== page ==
There’s been a lot of buzz lately about “big data” - how it will revolutionize the world by helping businesses understand customers, make better products, and capture more opportunities.
In the oil and gas industry, though, big data is not a new concept. Just ask a landman who has sifted through decades of land lease deeds in a county courthouse. Or a geologist mapping plays using spreadsheets and surface maps.
The processes and procedures in the industry have long been based on the collection and analysis of data, starting in the 1920s with the use of the seismograph to create subsurface maps to today’s digital oilfields where every single piece of equipment relays data back to headquarters. With nearly two million active wells in the US and 700,000 elsewhere in the world, the volume of data being collected is growing exponentially, and these data are critical to help the industry:
- Discover new reserves
- Save money on drilling and exploration
- Increase efficiency and productivity
- Match supply to demand
- Improve profit margins
- Leverage technology for greater efficiency
Yet taking full advantage of data isn’t easy, as it is collected from various sources that don’t “talk” to each other, rendering it difficult to manage and analyze. In fact, some data collected aren’t digital. It can take weeks or months to standardize, audit and edit data so that it is actionable for you. A quick review of potential sources includes both digital and paper copies of government records, legacy files, service providers, technical papers, operator reports and regulatory agencies, company investor relations presentations--just to name a few. Each one represents valuable insights and aggregating them creates an even greater treasure trove of essential intelligence. However, traditional spreadsheets are quickly overwhelmed by so much input and not all digital applications can adequately organize and synthesize so much raw material into meaningful results.
Rather than getting to the business of drilling wells, companies are wasting time looking for data and managing the information, exacerbating a major loss factor for companies--non-productive time. Plus, they miss out on data-driven insights that might impact decisions. When workers in the field are delayed waiting for data, the costs can be astronomical – costing companies up to several million dollars per day. Unfortunately, many organizations using mismatched sources of data still rely on practices and tools that bog down workflows and create bottlenecks.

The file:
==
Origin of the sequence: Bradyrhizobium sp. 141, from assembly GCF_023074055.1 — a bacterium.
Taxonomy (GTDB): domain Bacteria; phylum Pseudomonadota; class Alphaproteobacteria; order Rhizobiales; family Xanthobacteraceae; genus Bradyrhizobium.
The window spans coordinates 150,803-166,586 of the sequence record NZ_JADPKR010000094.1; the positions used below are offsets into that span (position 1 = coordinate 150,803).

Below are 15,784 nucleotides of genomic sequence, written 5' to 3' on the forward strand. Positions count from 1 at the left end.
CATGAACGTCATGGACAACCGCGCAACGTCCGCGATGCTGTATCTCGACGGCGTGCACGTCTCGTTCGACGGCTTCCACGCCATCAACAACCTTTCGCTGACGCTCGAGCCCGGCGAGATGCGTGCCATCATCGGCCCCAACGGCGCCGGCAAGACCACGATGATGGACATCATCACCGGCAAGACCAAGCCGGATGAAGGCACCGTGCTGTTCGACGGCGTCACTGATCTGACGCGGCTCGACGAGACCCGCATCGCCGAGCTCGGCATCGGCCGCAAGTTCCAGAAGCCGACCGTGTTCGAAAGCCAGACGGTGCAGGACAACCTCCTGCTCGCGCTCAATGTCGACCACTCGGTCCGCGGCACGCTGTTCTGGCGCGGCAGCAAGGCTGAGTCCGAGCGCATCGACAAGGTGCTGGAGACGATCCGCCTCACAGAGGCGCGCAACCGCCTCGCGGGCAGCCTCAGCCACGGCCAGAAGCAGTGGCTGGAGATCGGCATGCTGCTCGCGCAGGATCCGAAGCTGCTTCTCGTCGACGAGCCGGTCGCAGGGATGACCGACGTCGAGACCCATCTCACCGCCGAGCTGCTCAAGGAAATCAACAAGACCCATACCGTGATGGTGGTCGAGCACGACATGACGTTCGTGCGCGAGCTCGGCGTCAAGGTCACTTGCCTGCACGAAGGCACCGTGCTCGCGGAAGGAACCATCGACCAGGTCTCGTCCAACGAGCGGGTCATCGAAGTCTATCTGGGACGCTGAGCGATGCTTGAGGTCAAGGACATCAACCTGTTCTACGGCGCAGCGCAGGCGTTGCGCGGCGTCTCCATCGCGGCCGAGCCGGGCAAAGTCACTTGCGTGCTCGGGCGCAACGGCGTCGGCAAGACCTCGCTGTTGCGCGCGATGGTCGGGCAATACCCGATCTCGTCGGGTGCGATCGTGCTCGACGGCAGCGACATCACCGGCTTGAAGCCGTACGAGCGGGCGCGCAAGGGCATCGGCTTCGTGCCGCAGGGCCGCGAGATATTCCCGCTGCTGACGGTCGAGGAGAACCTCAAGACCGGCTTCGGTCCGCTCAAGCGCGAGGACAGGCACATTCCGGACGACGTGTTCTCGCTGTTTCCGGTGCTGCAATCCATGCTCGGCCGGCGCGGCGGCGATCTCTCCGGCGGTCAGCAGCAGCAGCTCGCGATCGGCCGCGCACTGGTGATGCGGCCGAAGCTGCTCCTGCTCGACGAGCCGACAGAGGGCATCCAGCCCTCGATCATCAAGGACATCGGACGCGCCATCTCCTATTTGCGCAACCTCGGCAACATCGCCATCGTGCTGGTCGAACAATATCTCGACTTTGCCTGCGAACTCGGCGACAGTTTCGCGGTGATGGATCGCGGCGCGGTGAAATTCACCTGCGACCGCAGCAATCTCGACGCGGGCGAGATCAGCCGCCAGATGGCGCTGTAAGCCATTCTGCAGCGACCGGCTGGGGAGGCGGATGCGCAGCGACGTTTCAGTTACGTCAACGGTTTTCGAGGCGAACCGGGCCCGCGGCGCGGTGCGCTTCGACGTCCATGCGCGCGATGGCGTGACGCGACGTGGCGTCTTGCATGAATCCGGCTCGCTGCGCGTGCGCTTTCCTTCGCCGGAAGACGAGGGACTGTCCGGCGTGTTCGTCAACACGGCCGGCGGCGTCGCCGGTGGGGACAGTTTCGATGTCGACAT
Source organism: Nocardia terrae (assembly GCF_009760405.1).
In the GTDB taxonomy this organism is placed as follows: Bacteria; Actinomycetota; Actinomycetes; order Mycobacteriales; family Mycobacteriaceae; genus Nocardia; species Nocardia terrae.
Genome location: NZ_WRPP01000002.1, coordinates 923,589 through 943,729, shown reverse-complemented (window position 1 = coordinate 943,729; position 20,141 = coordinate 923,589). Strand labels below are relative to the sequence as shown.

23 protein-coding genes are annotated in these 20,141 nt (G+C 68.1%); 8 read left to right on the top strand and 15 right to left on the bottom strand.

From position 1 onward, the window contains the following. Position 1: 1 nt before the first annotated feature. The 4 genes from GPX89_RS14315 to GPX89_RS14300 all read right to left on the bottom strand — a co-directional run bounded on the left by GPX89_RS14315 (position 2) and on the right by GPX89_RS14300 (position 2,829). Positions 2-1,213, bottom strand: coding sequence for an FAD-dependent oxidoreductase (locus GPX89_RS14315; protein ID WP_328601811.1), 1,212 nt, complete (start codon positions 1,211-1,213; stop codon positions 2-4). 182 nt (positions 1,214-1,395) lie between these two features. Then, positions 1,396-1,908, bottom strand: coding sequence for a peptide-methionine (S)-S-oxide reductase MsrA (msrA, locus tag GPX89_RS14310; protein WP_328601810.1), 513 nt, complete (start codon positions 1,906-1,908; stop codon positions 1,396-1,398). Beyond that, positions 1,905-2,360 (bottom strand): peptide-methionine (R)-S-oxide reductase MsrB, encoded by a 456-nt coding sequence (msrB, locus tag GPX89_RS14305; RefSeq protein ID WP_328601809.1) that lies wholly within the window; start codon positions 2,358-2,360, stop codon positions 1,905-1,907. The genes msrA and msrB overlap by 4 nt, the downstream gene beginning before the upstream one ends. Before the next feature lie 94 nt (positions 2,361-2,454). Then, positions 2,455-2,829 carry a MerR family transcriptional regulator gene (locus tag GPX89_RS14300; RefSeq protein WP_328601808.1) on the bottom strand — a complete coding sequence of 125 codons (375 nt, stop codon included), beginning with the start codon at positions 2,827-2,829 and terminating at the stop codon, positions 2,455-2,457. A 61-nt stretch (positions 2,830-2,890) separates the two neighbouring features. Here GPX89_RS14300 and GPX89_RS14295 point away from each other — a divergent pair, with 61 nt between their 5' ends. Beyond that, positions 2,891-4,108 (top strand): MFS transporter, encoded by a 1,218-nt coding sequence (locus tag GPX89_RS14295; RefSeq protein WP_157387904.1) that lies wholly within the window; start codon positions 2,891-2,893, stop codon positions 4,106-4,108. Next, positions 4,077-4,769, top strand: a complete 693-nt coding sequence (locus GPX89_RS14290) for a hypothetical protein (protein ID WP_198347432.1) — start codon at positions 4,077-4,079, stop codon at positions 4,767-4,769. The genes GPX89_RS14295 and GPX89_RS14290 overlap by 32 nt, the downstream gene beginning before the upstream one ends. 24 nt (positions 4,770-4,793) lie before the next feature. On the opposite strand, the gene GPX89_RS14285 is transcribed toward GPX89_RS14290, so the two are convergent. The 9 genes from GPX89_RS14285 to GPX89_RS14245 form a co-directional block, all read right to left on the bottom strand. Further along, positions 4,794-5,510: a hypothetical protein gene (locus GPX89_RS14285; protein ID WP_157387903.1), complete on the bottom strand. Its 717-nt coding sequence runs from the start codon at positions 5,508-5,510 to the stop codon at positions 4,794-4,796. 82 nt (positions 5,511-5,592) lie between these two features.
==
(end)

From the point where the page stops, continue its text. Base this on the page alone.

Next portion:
Choosing a Data Provider
If data is the foundation of decision making, then accuracy and reliability are as important as the ability to analyze and interpret the data. Choosing a data provider that has already aggregated data from various sources can alleviate the inefficiencies and inaccuracies of “do it yourself” data. However, not all databases are the same, and certainly the providers are not either. Look for the following qualities when choosing a data provider:
- Analytic and scientific rigor – There is plenty of data that are available at no cost. If you are paying a provider, be sure that they are earning their keep with data that are collected from a wide range of sources, have the appropriate historical data, and have been audited, edited, researched, and standardized. Rigorously compiled data dramatically reduce risk because your analysis is more likely to be quality-controlled—meaning more accurate, complete and timely.
- Data expertise – Not all data providers are equal because some are more focused on other oil field services with data as an add-on rather than a specialty. How long has the provider been in business? How many people are in the data research organization? What is the quality control and data maintenance process? When investing dollars in information, you want as much as you can get in as much detail as possible. For example, lease data without assignments does not provide a complete enough picture to move forward with a play. It’s then necessary for a landman to visit a courthouse to search through documents to flesh out critical information. This slows down the process, adds cost and leaves opportunities open for the competition.
- Actionable data – Because data are collected from various sources, data also come in various formats. Look for a database that is standardized and can be manipulated for countless scenarios. For example, the data on static images of leases and documents can’t be used to automatically create maps of current leasing positions or identify potential open or unleased acreage. The data would have to be entered manually, which takes time, adds cost and increases the chance of error.
The oil and gas industry is complicated. Clean, more complete, actionable data can help companies make better decisions regarding acquisition and drilling for more profitable outcomes.
Stephen Trammel is Director, North America Well and Production at IHS Markit.
Posted 22 February 2017